WHITEWATER PADDLING

Weather permitting, you may spend up to two days whitewater paddling.

CANOEING – up to 1 day

Weather permitting, you may spend up to one day whitewater canoeing. We use tandem (two person) canoes. Some of the topics you may cover during this portion of the course include:

  • Basic water safety and rescue techniques.
  • Identification and use of paddling equipment.
  • How to work with your paddling partner to successfully negotiate class I - III rapids.
  • Advanced skills including flatwater and whitewater paddling strokes and maneuvers.

RAFTING – up to 1 day

Each raft carries 4-6 participants and an instructor. You and your crewmates will learn or practice:

  • Basic water safety and rescue techniques.
  • Identification and use of paddling equipment.
  • How to work with your paddling partners to successfully negotiate class II and III rapids.
  • Whitewater paddling strokes and maneuvers.

WATER COMFORT ASSESSMENT

It will be necessary for you and your crewmates to perform a rapid swim assessment; as well as a flip and swim (or canoe capsize) assessment in the river. This activity is closely monitored by your instructors and river specialists. It is critical for us to determine your whitewater paddling comfort as you and your crew maneuver challenging rapids. Even if you are a non-swimmer or weak swimmer, you will still participate in this safety assessment. All students will be wearing safety helmets and personal floatation devices (PFDs) during the assessment. Helmets and personal floatation devices (PFDs) are required apparel anytime students are on the water.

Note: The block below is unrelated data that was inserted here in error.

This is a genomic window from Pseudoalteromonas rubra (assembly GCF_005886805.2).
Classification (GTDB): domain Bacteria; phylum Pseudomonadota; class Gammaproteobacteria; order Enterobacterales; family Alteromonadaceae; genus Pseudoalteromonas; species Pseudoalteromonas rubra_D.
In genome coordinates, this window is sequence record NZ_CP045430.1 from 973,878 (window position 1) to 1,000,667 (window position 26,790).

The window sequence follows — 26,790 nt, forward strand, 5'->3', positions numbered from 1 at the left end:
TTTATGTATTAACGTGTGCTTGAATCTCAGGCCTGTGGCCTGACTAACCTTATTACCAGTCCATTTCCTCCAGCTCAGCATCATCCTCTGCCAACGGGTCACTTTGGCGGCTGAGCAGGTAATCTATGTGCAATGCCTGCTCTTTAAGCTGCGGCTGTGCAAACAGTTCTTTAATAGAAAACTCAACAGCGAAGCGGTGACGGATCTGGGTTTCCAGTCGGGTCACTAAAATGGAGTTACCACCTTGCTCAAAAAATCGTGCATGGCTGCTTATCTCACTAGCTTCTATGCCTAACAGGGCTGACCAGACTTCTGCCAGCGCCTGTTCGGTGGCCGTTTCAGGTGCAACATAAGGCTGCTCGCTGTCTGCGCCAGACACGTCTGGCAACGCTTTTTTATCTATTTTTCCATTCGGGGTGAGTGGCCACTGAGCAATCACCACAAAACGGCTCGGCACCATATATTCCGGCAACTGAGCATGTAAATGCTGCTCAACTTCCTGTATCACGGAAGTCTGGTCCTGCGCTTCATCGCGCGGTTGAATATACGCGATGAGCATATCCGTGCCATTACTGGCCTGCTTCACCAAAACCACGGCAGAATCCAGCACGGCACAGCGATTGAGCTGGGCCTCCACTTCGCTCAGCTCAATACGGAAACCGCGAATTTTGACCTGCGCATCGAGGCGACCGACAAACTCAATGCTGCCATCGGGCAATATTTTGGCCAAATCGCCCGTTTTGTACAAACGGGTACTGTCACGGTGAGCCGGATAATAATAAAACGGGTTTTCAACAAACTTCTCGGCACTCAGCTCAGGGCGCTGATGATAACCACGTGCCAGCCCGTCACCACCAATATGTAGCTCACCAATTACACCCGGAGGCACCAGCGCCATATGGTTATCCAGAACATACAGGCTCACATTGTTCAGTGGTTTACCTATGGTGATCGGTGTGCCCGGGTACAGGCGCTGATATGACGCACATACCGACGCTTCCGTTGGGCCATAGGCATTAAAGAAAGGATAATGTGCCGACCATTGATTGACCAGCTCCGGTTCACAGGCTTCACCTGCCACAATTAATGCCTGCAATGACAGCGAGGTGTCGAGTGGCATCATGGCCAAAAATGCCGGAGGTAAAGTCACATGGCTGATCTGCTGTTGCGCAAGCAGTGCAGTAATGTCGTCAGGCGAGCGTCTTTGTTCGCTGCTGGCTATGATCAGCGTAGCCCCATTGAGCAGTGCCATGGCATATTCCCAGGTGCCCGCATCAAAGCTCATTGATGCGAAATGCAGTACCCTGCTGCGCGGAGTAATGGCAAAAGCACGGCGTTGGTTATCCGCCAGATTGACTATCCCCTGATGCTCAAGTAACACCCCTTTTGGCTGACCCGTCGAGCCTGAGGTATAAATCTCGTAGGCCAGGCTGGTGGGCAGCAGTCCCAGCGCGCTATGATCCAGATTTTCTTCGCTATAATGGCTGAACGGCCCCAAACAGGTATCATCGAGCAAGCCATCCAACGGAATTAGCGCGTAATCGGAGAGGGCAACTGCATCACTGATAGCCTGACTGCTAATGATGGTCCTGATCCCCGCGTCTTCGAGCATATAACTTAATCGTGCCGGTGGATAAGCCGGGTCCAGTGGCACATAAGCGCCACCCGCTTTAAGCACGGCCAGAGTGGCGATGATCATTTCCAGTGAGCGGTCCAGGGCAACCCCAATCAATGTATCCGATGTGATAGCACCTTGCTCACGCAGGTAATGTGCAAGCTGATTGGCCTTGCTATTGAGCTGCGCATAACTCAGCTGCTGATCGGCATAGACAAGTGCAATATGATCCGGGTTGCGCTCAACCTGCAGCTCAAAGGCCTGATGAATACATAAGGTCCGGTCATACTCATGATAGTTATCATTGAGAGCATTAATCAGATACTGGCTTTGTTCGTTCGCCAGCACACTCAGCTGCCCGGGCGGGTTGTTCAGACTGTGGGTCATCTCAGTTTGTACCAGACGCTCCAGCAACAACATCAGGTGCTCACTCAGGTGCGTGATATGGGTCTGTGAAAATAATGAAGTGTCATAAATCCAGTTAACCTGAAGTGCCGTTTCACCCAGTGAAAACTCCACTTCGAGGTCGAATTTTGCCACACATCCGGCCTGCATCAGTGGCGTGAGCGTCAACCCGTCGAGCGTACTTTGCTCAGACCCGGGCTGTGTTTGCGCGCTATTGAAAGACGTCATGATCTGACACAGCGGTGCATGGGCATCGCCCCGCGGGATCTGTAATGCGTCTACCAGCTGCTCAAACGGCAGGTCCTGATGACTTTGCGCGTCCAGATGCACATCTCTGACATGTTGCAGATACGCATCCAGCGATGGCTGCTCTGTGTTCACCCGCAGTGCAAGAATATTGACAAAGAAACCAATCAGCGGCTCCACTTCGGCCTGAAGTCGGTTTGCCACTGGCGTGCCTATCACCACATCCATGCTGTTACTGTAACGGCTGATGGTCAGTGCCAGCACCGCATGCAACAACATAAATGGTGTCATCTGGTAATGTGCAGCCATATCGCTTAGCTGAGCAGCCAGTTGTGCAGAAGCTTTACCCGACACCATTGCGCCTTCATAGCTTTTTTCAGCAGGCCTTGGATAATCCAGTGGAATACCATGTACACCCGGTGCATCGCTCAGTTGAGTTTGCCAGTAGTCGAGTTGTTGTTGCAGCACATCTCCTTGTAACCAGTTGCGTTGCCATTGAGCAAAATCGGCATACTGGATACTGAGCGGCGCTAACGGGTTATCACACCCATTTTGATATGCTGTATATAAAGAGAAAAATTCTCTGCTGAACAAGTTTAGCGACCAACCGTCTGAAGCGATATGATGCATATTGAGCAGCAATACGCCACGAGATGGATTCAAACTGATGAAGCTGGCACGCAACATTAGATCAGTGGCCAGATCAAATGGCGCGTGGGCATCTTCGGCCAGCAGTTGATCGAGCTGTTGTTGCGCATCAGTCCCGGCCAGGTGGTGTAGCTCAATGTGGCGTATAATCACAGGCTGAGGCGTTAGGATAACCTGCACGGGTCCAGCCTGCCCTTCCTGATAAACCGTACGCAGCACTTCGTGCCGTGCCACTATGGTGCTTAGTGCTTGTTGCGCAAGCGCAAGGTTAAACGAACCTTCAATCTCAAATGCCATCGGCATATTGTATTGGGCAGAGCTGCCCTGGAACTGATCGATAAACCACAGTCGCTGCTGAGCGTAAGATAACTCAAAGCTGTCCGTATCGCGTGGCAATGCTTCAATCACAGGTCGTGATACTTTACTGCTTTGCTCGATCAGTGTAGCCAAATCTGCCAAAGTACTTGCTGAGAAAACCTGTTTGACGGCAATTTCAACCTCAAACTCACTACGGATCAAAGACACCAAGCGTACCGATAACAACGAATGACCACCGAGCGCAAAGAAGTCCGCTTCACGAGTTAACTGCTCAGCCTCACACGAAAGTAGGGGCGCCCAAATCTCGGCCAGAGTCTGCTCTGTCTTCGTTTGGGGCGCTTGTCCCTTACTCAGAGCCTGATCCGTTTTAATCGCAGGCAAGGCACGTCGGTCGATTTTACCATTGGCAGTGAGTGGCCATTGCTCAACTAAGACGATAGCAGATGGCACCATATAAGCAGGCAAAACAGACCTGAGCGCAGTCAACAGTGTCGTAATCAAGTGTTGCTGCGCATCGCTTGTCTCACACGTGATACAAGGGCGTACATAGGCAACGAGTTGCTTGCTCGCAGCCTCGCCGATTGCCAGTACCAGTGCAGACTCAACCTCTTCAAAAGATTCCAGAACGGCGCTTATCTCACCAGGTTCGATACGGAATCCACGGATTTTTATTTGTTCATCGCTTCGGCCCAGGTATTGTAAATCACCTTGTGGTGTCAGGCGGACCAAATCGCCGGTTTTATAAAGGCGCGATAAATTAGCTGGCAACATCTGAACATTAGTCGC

Background Reading

Here are some books that we encourage you to read as you plan for your course:

  • The Outward Bound Wilderness First-Aid Handbook by Jeff Isaac
  • Leave No Trace: A Practical Guide to the New Wilderness Ethic by Annette McGivney
  • Knots & Ropes for Climbers by Duane Raleigh and Mike Clelland
  • The Outward Bound Backpacker's Handbook by Glenn Randall
  • The Outward Bound Map & Compass Handbook by Glenn Randall
Shelter

Each crew will be given large tarps to set up as shelters. You will also be given a ground sheet and a foam sleeping pad to place under your sleeping bag.

Sample Course Itinerary

This is a sample itinerary only:

DAY 1: Course start, duffle shuffle, camp craft, backpacking expedition

DAY 2: Backpacking expedition, navigation and risk management skills

DAY 3: Whitewater Canoeing/raftimg

DAY 4: Whitewater Canoeing/rafting

DAY 5: Backpacking expedition

DAY 6: Personal challenge event, clean and de-issue gear, Breakfast Banquet, graduation ceremony. Course end.